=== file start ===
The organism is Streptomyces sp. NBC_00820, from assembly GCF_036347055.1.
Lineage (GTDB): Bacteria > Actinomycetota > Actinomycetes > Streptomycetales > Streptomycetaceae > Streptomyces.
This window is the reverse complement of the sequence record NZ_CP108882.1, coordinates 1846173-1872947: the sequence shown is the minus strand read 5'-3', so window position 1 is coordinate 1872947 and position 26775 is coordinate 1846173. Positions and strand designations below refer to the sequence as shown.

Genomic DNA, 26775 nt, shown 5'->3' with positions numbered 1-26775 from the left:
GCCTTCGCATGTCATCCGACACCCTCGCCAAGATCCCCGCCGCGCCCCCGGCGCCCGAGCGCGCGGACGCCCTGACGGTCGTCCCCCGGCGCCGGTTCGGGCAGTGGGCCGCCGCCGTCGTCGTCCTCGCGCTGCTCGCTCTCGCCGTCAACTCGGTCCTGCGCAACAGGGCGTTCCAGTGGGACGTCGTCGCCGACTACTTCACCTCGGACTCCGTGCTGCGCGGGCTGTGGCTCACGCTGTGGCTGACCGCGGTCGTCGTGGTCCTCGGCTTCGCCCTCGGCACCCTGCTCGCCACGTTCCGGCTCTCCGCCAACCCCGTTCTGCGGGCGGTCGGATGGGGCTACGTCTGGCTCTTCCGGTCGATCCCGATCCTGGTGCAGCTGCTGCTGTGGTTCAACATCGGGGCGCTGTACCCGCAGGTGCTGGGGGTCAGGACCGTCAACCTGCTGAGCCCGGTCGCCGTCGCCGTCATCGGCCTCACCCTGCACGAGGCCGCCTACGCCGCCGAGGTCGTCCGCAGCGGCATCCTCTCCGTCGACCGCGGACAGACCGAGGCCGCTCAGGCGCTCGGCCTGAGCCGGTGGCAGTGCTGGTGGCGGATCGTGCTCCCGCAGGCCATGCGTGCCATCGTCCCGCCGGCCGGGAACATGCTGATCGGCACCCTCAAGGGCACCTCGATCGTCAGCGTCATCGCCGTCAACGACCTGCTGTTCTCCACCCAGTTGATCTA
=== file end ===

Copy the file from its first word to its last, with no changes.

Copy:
The organism is Streptomyces sp. NBC_00820, from assembly GCF_036347055.1.
Lineage (GTDB): Bacteria > Actinomycetota > Actinomycetes > Streptomycetales > Streptomycetaceae > Streptomyces.
This window is the reverse complement of the sequence record NZ_CP108882.1, coordinates 1846173-1872947: the sequence shown is the minus strand read 5'-3', so window position 1 is coordinate 1872947 and position 26775 is coordinate 1846173. Positions and strand designations below refer to the sequence as shown.

Genomic DNA, 26775 nt, shown 5'->3' with positions numbered 1-26775 from the left:
GCCTTCGCATGTCATCCGACACCCTCGCCAAGATCCCCGCCGCGCCCCCGGCGCCCGAGCGCGCGGACGCCCTGACGGTCGTCCCCCGGCGCCGGTTCGGGCAGTGGGCCGCCGCCGTCGTCGTCCTCGCGCTGCTCGCTCTCGCCGTCAACTCGGTCCTGCGCAACAGGGCGTTCCAGTGGGACGTCGTCGCCGACTACTTCACCTCGGACTCCGTGCTGCGCGGGCTGTGGCTCACGCTGTGGCTGACCGCGGTCGTCGTGGTCCTCGGCTTCGCCCTCGGCACCCTGCTCGCCACGTTCCGGCTCTCCGCCAACCCCGTTCTGCGGGCGGTCGGATGGGGCTACGTCTGGCTCTTCCGGTCGATCCCGATCCTGGTGCAGCTGCTGCTGTGGTTCAACATCGGGGCGCTGTACCCGCAGGTGCTGGGGGTCAGGACCGTCAACCTGCTGAGCCCGGTCGCCGTCGCCGTCATCGGCCTCACCCTGCACGAGGCCGCCTACGCCGCCGAGGTCGTCCGCAGCGGCATCCTCTCCGTCGACCGCGGACAGACCGAGGCCGCTCAGGCGCTCGGCCTGAGCCGGTGGCAGTGCTGGTGGCGGATCGTGCTCCCGCAGGCCATGCGTGCCATCGTCCCGCCGGCCGGGAACATGCTGATCGGCACCCTCAAGGGCACCTCGATCGTCAGCGTCATCGCCGTCAACGACCTGCTGTTCTCCACCCAGTTGATCTA